If you alter your tactics to match the weather, you can likely put plenty of fish in the boat. The key here is slow, steady and deep.
Coldwater trout that have moved into rivers and tide creeks normally are positioned on, or very close to, the bottom. They feed, but they don’t want to have to work at it. The erratic action imparted to a lure during warmer weather on the grass flats is not very effective at this time. Winter trout want a slow, steady and relatively straight retrieve. They are not going to chase a lure. You pretty much have to bring it right by their nose slowly. Since they are going to be right on the bottom, that also means that you lose a few lures to bottom snags. But if you aren’t losing an occasional bait, you probably aren’t putting it where the trout are.
That rules out a lot of popular trout lures, but leaves two that are made to order for winter anglers – soft-plastic trailers on jigs and sinking hard plugs.
A soft-plastic tail on a leadhead jig is one of the most effective winter trout baits available. By varying the size of the jig head, the depth can be controlled to a remarkable degree. Since neither the tail nor the head is very expensive, they have another distinct advantage – if you lose one bouncing along the bottom, you’re not out much.
The most effective jig heads are the wide-gaped hook models, and most trout experts agree that a red, pink or chartreuse head generates more strikes than other colors. A simple selection in 1/8-, 1/4- and 3/8-ounce sizes should handle most river chores.
The most effective plastic tails are those that “ripple” while they drift. The 4-inch swimming-shad models are excellent choices, as are any 3- to 4-inch curly-tailed grubs. The best retrieve is a quartering cast upstream, then let the jig hit the bottom and retrieve it slowly back to the boat while it bangs along the bottom with the current. Since you are giving the bait virtually no action, that little built-in ripple is a plus.
As for colors, it is hard to argue with a red head jig and a chartreuse body. In extremely clear water, a pearl white body or white with a pink tail can be effective, while darker water is often best addressed with a motor oil/flake coloring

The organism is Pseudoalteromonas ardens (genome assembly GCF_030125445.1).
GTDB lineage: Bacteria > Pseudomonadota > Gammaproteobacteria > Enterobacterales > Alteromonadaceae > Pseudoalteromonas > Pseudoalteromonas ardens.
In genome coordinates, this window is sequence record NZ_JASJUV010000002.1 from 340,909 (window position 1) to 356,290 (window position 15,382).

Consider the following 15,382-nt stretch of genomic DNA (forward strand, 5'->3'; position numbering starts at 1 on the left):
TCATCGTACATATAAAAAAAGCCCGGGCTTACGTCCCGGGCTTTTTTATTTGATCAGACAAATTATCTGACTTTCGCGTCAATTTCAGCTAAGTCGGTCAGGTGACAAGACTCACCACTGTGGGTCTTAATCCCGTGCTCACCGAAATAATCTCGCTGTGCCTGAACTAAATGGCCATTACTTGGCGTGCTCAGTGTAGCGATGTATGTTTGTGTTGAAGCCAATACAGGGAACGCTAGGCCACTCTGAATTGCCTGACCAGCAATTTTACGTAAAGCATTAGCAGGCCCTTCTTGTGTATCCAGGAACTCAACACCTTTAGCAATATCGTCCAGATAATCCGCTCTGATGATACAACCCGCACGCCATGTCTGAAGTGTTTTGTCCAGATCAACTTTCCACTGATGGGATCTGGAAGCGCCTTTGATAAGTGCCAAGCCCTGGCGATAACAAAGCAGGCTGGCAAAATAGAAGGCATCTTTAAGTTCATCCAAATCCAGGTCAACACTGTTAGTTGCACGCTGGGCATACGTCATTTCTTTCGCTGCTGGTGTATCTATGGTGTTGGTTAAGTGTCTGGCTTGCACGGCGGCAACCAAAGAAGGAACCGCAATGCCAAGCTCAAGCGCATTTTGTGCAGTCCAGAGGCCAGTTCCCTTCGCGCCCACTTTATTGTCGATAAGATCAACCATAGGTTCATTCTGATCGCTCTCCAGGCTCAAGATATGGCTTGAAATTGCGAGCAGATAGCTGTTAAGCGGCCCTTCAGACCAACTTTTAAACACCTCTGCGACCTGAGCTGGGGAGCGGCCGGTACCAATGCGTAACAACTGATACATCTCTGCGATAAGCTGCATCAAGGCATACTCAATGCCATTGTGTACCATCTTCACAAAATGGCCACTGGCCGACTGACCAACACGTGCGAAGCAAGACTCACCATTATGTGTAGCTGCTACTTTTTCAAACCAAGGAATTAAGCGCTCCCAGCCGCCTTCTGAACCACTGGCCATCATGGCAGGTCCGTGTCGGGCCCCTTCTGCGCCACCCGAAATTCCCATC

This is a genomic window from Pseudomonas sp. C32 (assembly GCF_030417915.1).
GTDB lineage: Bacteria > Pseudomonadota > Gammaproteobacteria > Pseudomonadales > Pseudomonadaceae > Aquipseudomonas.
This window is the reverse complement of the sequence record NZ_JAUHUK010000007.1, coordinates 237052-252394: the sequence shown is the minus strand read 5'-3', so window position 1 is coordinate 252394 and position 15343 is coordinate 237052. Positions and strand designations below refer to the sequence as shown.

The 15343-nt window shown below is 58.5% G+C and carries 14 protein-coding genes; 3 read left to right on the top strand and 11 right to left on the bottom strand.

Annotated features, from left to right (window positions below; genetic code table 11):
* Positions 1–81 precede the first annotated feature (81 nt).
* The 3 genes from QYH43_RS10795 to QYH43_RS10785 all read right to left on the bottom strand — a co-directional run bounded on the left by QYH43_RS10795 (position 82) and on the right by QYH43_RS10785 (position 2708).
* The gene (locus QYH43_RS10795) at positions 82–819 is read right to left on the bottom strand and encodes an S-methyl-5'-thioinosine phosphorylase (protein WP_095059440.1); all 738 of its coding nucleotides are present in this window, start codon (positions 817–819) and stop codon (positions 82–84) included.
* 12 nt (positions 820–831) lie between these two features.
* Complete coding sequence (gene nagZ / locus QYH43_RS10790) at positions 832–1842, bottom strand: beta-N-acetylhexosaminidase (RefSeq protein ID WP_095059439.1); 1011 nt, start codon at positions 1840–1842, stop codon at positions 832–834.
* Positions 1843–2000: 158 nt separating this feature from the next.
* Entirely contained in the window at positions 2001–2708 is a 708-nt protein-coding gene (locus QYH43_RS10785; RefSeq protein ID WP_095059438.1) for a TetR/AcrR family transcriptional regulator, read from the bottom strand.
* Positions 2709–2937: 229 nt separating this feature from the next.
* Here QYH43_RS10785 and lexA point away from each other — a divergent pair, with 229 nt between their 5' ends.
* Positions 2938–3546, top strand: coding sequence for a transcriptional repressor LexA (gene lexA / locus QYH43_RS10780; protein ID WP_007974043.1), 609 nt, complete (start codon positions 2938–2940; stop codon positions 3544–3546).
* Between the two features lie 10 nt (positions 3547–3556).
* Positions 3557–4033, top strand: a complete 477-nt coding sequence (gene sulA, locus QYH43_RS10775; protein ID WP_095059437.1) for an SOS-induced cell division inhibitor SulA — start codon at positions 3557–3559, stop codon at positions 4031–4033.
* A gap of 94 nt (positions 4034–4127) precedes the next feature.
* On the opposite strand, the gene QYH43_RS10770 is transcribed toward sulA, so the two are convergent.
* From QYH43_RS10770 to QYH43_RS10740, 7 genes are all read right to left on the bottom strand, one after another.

As effective as plastic jigs are, sinking, hard plugs often take larger trout. They are fished the same way – eased slowly across the bottom with the current – although given their price, you will shed a few more tears when the bottom eats one.
These can be fished in a variety of colors, but for coldwater trout, gaudy is good. White with a red head, combinations of chrome and chartreuse, or chrome, blue, fluorescent chartreuse or orange patterns usually out-produce more natural baitfish colors.
Either lure is very effective at probing deeper holes for trout, but they have one other advantage. They are deadly trolling lures when large areas of river have to be covered to locate trout.
If your depthfinder shows proper conditions, but your casts come up empty, trolling either lure can help you find river trout if it is done correctly. That means slowly.
The preferred tactic is to troll with the current, and at the slowest speed that will maintain boat control. Often, this is most easily done by using a bow-mounted trolling motor instead of the main engine. Get the bait out, get it on the bottom, and then ease downcurrent with electric motor power. Keep a marker buoy handy and throw it on the first strike.
Winter river trout don’t roam – they stack. When you find one, you find others.
If the weather has been cold enough when you are fishing in a Gulf Coast river, these tactics will put the fish in the boat!